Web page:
BBB’s ‘Into the Woods’ missing some of the magic
The woods are a magical place in composer-lyricist Stephen Sondheim’s “Into the Woods.”
Unfortunately, some of that magic is missing in Broadway By the Bay’s uneven production.
In this show, Sondheim and book writer James Lapine blend several fairy tale characters into a story of wishes.
Thus Cinderella (Jennifer Mitchell), Little Red Ridinghood (Jenni Chapman), Jack of beanstalk fame (Kamren Mahaney), Rapunzel (Chloë Angst) and even a few brief allusions to Snow White (Amanda Plant) and Sleeping Beauty (Gabby Wylie-Chaney) all are included.
Then the creators added the new tale of a childless baker (Sam Faustine) and his wife (Juliana Lustenader) along with a witch (Jen Brooks).
The characters all have wishes that take them “Into the Woods” for fulfillment
During the first act, all of their wishes are granted, and they seem destined for a happy “Ever After.”
During the second act, however, they face a new challenge: The giant (voice of Jennifer Martinelli) that made its way to earth via Jack’s beanstalk is wreaking havoc in search of the lad, Jack, who slew her husband.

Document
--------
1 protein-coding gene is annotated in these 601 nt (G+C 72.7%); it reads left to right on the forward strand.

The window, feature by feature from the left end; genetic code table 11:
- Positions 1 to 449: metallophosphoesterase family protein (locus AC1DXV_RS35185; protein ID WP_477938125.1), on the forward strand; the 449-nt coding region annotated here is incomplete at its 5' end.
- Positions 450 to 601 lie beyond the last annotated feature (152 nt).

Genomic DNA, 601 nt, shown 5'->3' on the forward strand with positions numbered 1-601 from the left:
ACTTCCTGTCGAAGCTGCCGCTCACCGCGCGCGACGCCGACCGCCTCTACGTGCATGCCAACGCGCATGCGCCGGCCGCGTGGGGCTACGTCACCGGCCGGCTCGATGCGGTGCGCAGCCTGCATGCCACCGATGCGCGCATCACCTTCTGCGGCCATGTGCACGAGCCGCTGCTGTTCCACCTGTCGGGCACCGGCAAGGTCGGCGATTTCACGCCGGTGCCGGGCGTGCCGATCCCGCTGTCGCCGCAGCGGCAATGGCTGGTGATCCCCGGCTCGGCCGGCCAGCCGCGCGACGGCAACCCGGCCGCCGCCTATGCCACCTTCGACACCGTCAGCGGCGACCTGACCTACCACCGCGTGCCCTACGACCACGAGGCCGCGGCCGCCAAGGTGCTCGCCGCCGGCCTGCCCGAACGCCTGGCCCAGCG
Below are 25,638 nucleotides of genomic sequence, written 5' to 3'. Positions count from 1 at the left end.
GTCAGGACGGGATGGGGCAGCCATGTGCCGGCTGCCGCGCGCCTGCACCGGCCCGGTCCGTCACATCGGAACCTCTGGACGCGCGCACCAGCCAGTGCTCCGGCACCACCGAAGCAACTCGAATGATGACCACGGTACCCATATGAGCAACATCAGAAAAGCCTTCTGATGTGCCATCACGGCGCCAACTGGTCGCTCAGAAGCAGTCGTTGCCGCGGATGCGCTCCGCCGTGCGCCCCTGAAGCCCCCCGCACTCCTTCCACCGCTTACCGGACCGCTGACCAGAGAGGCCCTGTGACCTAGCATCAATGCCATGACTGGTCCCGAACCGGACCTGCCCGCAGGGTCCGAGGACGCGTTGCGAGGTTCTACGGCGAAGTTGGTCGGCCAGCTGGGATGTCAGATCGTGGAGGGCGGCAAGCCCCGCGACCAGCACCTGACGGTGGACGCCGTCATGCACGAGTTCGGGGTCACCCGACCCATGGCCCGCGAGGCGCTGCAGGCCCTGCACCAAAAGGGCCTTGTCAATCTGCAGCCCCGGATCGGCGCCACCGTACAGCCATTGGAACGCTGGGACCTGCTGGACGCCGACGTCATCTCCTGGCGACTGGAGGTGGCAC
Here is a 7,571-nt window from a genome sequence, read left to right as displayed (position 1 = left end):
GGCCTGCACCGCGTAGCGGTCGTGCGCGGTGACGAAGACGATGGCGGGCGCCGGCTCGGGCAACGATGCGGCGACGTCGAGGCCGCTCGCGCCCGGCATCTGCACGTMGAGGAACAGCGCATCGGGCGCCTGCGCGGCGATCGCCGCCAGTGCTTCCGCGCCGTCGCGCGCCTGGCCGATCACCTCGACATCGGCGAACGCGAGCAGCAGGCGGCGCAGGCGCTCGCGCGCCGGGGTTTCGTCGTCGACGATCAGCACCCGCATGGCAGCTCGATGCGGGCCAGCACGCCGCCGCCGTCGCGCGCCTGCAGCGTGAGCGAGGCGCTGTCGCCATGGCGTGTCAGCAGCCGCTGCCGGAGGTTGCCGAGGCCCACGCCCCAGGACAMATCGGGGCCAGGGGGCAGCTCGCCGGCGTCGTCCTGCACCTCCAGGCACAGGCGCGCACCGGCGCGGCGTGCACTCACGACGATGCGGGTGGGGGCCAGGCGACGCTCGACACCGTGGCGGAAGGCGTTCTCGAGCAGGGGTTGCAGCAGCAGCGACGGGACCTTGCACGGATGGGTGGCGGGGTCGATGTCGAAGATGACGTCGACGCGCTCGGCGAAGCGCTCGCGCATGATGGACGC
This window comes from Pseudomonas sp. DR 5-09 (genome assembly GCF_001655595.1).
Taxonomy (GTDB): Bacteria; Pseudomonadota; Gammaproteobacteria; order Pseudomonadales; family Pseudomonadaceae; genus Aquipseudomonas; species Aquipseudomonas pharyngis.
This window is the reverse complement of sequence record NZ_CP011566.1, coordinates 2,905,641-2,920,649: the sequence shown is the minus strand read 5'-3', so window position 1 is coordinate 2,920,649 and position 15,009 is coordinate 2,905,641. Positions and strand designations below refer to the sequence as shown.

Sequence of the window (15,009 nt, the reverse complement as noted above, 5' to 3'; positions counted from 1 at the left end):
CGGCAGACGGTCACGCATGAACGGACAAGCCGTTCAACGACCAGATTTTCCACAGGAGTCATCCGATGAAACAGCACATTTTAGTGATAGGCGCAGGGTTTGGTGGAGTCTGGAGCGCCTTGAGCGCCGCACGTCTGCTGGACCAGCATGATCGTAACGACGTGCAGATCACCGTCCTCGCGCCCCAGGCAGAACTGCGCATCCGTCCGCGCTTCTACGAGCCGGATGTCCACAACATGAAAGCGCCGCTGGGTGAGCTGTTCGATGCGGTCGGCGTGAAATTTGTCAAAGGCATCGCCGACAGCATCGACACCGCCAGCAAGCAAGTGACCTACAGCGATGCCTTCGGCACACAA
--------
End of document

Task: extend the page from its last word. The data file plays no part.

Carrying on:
They also face another challenge: reality, the realization that getting what you wish for isn’t necessarily the path to happiness.
Selfishness and betrayal intervene. Some people die, leaving their loved ones behind, but somehow the survivors find the courage to keep on going because they realize “No One Is Alone.”
Despite its fairy tale basis, this is a show that’s more suited for adults and teenagers, not young children.
On the plus side in BBB’s production is the singing, especially by Chapman as Little Red Ridinghood, Mitchell as Cinderella, Melissa Costa as Jack’s mother and John Melis as Cinderella’s prince and the wolf.
Some other roles are marred by stray pitches and less than perfect articulation of the fast-paced, witty lyrics.
The acting is mostly good except for David Blackburn in drag as Cinderella’s stepmother. It’s a good idea, but his interpretation is too campy, sometimes distracting as he flips his wig when the focus should be on other characters.
Director Jasen Jeffrey should have done more to rein in such excesses.
Jeffrey and set designer Kelly James Tighe also could have done more to enhance the magic. There’s no attempt to show the beanstalk, and the woods are mostly a suggestion. Scene transitions are less than fluid, interrupting the story’s flow and making it less effective.
It’s likely that some audience members who aren’t familiar with the show might not always realize what’s happening.
Music director Sean Kana leads the large orchestra. The minimal but workable choreography is by Camille Edralin. Costumes are by Katelyn Bailey, lighting by Joe D’Emilio and sound by Jon Hayward.
Running about two and a half hours with one intermission, “Into the Woods” will continue through Nov. 24 at the Fox Theatre, 2215 Broadway St., Redwood City.
For tickets and information, call (650) 579-5565 or visit www.broadwaybythebay.org.